An independent investigation by the French Senate has rejected government claims that an influx of football fans with fake or no tickets were the main cause of overcrowding and clashes with police that marred the Champions League Final in Paris.

In a rebuke to interior minister Gérald Darmanin, who laid out those reasons soon after the match in late May, the Senate inquiry said the problems mostly stemmed from poor transport and security plans. It also concluded that there were not enough police officers at the Stade de France to prevent muggers attacking fans before and after the match between Liverpool and Real Madrid.

Scenes of French police using tear gas on fans, including women and children, while trying to disperse crowds outside the stadium caused widespread shock. The handling of security nearly sparked a diplomatic row between Britain and France. French officials eventually admitted the way British football fans were handled at the game went badly wrong.

“The analysis given by the interior minister the night of the match and the next day was not the right one,” said centrist Senator Laurent Lafon on Wednesday. “What happened was caused by a lack of preparation and a lack of precision in both the run-up and execution . . . These dysfunctions were at every level.”

The “dysfunctions” listed in the report included a failure to anticipate how supporters would arrive at the stadium owing to a transport strike, inadequate instructions to fans and the use of police checkpoints that caused dangerously large crowds to build up on access roads on the way to the stadium.

Sports Minister Amelie Oudea-Castera , left, and French Interior Minister Gerald Darmanin attend a press conference following a meeting on security after incidents during the Champions League final at the Stade France stadium
Sports minister Amelie Oudea-Castera and French interior minister Gérald Darmanin at a press conference about security arrangements days after the Champions League final © Jean-Francois Badias/AP

The cross-party group of senators reached its conclusions after weeks of hearings during which testimonies were provided by officials from the French football federation, European football’s governing body, Uefa, Liverpool fan groups and law enforcement officers, as well as several ministers including Darmanin.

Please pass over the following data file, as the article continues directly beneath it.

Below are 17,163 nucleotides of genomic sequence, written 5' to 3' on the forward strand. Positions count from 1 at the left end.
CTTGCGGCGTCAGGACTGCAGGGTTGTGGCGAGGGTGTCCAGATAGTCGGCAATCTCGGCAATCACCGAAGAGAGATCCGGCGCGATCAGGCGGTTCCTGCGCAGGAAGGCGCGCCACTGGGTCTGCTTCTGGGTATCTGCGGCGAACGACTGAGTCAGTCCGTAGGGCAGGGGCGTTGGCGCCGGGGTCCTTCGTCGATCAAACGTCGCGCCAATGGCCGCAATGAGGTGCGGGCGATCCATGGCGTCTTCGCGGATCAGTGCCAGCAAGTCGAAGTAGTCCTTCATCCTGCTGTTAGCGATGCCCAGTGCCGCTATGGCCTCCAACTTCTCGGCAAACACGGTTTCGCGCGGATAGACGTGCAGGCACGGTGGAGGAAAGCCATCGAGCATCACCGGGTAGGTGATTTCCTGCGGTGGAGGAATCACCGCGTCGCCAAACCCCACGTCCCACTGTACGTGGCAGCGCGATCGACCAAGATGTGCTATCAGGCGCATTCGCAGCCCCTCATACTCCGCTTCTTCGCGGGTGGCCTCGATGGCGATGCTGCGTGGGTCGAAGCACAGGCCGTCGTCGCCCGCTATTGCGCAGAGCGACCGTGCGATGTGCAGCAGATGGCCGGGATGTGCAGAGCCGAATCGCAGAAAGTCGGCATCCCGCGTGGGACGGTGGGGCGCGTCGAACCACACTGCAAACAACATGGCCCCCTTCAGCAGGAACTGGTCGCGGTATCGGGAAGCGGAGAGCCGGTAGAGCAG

The Senate report also concluded that police based their security plans on an outdated view of Liverpool supporters as potentially dangerous hooligans instead of largely peaceful fans.

Although Darmanin initially said 30,000 to 40,000 fans showed up with fake tickets or none at all, Uefa later reported that they were only able to account for roughly 2,600 fake tickets presented at turnstiles.

The incidents were politically sensitive, not only for the negative image they projected of France at a high-profile event watched by millions worldwide, but also because the country is preparing to host the Rugby World Cup next year and the summer Olympic Games in 2024.

Since then, the sporting bodies and police officials tasked with organising these events have been told to re-examine their plans to avoid future mishaps.

The Senate investigation also issued 15 recommendations which included the exclusive use of digital tickets to prevent fraud and clearer rules on when police could use tear gas when they were not in physical danger.

Darmanin responded on the Senate floor by pledging to follow the recommendations and keeping parliament informed about preparations for future sporting events, although he said the comparison between the Champions League final and rugby or the Olympics “was not entirely correct”.

“I’d also like to point out that we’ve held three important matches at the Stade de France with a similar number of fans since the final and those went very smoothly,” he said.

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